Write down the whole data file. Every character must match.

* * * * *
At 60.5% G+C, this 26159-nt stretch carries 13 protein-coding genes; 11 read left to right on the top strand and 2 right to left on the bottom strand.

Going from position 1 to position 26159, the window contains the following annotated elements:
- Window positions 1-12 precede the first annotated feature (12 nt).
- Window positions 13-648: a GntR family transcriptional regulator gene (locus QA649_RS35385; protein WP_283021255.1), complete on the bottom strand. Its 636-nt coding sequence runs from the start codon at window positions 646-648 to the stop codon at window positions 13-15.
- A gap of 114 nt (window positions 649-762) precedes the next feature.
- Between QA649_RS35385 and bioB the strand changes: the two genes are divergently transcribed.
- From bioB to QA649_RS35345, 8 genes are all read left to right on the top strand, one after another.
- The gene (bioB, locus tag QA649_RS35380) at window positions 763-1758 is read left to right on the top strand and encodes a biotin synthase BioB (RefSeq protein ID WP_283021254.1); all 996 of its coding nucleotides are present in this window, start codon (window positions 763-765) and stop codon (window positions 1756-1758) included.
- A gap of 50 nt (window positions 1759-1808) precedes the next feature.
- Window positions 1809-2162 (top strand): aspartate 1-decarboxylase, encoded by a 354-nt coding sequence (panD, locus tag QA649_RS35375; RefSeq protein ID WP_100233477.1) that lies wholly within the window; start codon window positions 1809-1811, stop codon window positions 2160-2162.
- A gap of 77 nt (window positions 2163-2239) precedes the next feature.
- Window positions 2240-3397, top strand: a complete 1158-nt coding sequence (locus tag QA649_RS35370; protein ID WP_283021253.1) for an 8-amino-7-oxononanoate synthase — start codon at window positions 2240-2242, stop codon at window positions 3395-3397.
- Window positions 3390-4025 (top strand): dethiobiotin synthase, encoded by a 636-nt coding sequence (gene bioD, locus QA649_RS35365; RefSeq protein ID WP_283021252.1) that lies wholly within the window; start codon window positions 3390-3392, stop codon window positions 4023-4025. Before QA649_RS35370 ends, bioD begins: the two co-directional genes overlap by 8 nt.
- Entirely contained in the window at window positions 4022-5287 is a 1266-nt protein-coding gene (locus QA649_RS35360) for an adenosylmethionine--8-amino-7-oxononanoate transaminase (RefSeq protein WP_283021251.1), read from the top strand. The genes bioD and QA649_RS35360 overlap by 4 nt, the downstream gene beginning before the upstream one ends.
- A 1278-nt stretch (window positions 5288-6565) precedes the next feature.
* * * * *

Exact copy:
At 60.5% G+C, this 26159-nt stretch carries 13 protein-coding genes; 11 read left to right on the top strand and 2 right to left on the bottom strand.

Going from position 1 to position 26159, the window contains the following annotated elements:
- Window positions 1-12 precede the first annotated feature (12 nt).
- Window positions 13-648: a GntR family transcriptional regulator gene (locus QA649_RS35385; protein WP_283021255.1), complete on the bottom strand. Its 636-nt coding sequence runs from the start codon at window positions 646-648 to the stop codon at window positions 13-15.
- A gap of 114 nt (window positions 649-762) precedes the next feature.
- Between QA649_RS35385 and bioB the strand changes: the two genes are divergently transcribed.
- From bioB to QA649_RS35345, 8 genes are all read left to right on the top strand, one after another.
- The gene (bioB, locus tag QA649_RS35380) at window positions 763-1758 is read left to right on the top strand and encodes a biotin synthase BioB (RefSeq protein ID WP_283021254.1); all 996 of its coding nucleotides are present in this window, start codon (window positions 763-765) and stop codon (window positions 1756-1758) included.
- A gap of 50 nt (window positions 1759-1808) precedes the next feature.
- Window positions 1809-2162 (top strand): aspartate 1-decarboxylase, encoded by a 354-nt coding sequence (panD, locus tag QA649_RS35375; RefSeq protein ID WP_100233477.1) that lies wholly within the window; start codon window positions 1809-1811, stop codon window positions 2160-2162.
- A gap of 77 nt (window positions 2163-2239) precedes the next feature.
- Window positions 2240-3397, top strand: a complete 1158-nt coding sequence (locus tag QA649_RS35370; protein ID WP_283021253.1) for an 8-amino-7-oxononanoate synthase — start codon at window positions 2240-2242, stop codon at window positions 3395-3397.
- Window positions 3390-4025 (top strand): dethiobiotin synthase, encoded by a 636-nt coding sequence (gene bioD, locus QA649_RS35365; RefSeq protein ID WP_283021252.1) that lies wholly within the window; start codon window positions 3390-3392, stop codon window positions 4023-4025. Before QA649_RS35370 ends, bioD begins: the two co-directional genes overlap by 8 nt.
- Entirely contained in the window at window positions 4022-5287 is a 1266-nt protein-coding gene (locus QA649_RS35360) for an adenosylmethionine--8-amino-7-oxononanoate transaminase (RefSeq protein WP_283021251.1), read from the top strand. The genes bioD and QA649_RS35360 overlap by 4 nt, the downstream gene beginning before the upstream one ends.
- A 1278-nt stretch (window positions 5288-6565) precedes the next feature.